(b) An amendment correcting the name of a party against whom a claim has been asserted in the original pleading relates back to the date of the commencement of the action if, within 90 days after the period provided by law for commencing the action, the party received notice of the institution of the action such that it will not be prejudiced in maintaining a defense on the merits and the party knew or should have known that the action would have been brought against the party but for a mistake concerning the identity of the proper party.

Pa. R.C.P 1033. The trial court has the discretion to amend pleadings at any time, including after judgment. Thom v. CDM Auto Sales, 221 A.3d 681, 685 (Pa. Super. 2019). Rule 1033 applies not only to pleadings, but all filings, including judgments. Id. A cause of action for negligence is governed by a two-year statute of limitations. 42 Pa. C.S. §5524(2). It is the duty of the party asserting a cause of action to use all reasonable diligence to properly inform themselves of the facts and circumstances upon which the right of recovery is based and to begin suit within the limitations period. Cappelli v. York Operating Co. Inc., 711 A.2d 481, 485 (Pa. Super. 1998). Under Pennsylvania’s “right party, wrong designation” rule, amendment to correct the name of a business entity already party to an action is permissible, but amendment designed to substitute another and distinct party for one already named should be prohibited after the statute of limitations has run. Phillips v. Lock, 86 A.3d 906, 915 (Pa. Super 2014); Powell v. Sutliff, 189 A.2d 864, 865 (Pa. 1963); Gozdonovic v. Pleasant Hills Realty Co., 53 A.2d 73, 76 (1947).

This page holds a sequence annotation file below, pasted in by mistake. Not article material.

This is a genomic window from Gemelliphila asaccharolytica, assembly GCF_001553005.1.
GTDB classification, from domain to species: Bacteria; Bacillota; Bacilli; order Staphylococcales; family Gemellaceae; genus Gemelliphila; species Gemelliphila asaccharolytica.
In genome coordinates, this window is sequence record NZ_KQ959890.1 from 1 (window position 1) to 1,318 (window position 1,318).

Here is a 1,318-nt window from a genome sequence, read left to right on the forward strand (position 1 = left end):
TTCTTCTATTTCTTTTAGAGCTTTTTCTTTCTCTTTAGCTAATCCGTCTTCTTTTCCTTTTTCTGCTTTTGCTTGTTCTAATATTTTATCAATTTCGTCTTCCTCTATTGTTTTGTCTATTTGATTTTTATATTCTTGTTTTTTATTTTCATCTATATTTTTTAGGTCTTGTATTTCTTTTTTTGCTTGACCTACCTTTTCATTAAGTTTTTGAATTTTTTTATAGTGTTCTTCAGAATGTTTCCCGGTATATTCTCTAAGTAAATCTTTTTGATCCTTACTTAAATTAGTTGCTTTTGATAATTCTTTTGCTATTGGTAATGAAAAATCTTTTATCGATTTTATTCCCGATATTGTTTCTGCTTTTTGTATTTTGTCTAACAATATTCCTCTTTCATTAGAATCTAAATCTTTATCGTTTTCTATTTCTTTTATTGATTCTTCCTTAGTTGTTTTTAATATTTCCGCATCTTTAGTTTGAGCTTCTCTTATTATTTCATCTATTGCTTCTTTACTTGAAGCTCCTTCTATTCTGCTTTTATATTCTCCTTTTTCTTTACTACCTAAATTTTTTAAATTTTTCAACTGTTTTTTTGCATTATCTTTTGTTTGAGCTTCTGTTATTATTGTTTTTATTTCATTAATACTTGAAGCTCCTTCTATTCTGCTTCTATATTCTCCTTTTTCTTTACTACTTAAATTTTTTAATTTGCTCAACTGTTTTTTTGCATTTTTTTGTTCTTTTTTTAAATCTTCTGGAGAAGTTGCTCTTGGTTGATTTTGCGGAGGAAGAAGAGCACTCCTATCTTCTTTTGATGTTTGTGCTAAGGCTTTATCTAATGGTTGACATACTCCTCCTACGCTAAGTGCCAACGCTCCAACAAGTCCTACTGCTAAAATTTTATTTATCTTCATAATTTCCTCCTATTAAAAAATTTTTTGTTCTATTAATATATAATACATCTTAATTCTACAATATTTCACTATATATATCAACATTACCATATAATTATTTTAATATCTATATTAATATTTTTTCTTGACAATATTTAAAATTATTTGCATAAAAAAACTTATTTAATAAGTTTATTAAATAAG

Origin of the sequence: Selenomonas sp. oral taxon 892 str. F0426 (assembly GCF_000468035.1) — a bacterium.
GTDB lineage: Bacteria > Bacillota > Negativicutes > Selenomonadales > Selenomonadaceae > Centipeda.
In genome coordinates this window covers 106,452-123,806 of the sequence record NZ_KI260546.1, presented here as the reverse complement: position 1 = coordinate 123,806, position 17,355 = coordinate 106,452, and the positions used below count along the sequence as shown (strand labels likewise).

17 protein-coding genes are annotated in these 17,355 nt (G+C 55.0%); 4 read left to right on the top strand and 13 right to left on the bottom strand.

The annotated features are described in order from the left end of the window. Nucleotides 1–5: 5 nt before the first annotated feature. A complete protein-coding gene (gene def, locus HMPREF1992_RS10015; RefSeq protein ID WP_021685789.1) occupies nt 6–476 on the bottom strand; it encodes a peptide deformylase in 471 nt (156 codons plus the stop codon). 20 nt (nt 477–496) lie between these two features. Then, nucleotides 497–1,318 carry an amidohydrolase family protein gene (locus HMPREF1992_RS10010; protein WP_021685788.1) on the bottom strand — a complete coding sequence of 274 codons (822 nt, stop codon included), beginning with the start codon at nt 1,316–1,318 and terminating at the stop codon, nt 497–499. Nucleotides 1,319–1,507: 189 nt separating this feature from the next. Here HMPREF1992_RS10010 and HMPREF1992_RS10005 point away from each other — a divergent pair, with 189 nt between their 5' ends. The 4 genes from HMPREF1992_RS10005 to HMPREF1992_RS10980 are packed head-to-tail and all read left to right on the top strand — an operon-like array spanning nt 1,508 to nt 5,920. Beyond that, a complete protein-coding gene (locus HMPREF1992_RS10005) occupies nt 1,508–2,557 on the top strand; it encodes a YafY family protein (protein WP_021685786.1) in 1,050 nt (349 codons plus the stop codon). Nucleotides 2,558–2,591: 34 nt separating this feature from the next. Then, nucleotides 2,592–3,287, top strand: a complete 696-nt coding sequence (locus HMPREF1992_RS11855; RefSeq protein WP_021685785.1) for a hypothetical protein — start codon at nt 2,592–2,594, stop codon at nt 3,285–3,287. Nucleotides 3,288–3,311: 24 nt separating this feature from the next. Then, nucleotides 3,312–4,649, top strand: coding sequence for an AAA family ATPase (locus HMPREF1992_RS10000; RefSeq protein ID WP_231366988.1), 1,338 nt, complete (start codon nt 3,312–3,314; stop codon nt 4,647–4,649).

The Superior Court has refused to apply Rule 1033 in cases where a defendant has actively misled the plaintiff into believing the correct defendant has been named. Blaine v. York Fin. Corp., 847 A.2d 727, 729 (Pa. Super. 2004). The defendant’s actions in misleading the court need not be intentional. Id. Plaintiff bears the burden of proving active concealment through clear and convincing evidence. Id. Where a defendant or its agent misleads the plaintiff as to the identity of the proper defendants until after the statute of limitations has expired, the proper remedy is to toll the statute of limitations. Hubert v. Greenwald, 743 A.2d 977, 981 (Pa. Super. 1999). If, through fraud or concealment, the defendant causes the plaintiff to relax its vigilance or deviate from its right of inquiry, the defendant is estopped from invoking the bar of the statute of limitations. Molineux v. Reed, 532 A.2d 792, 794 (1987). Where the wrongdoer adds to their original fraud affirmative efforts to divert, mislead, or prevent discovery, they give to their original fraudulent act a continuing character that deprives them of the protection of the statute. Deemer v. Weaver, 187 A. 215, 216 (Pa. 1936).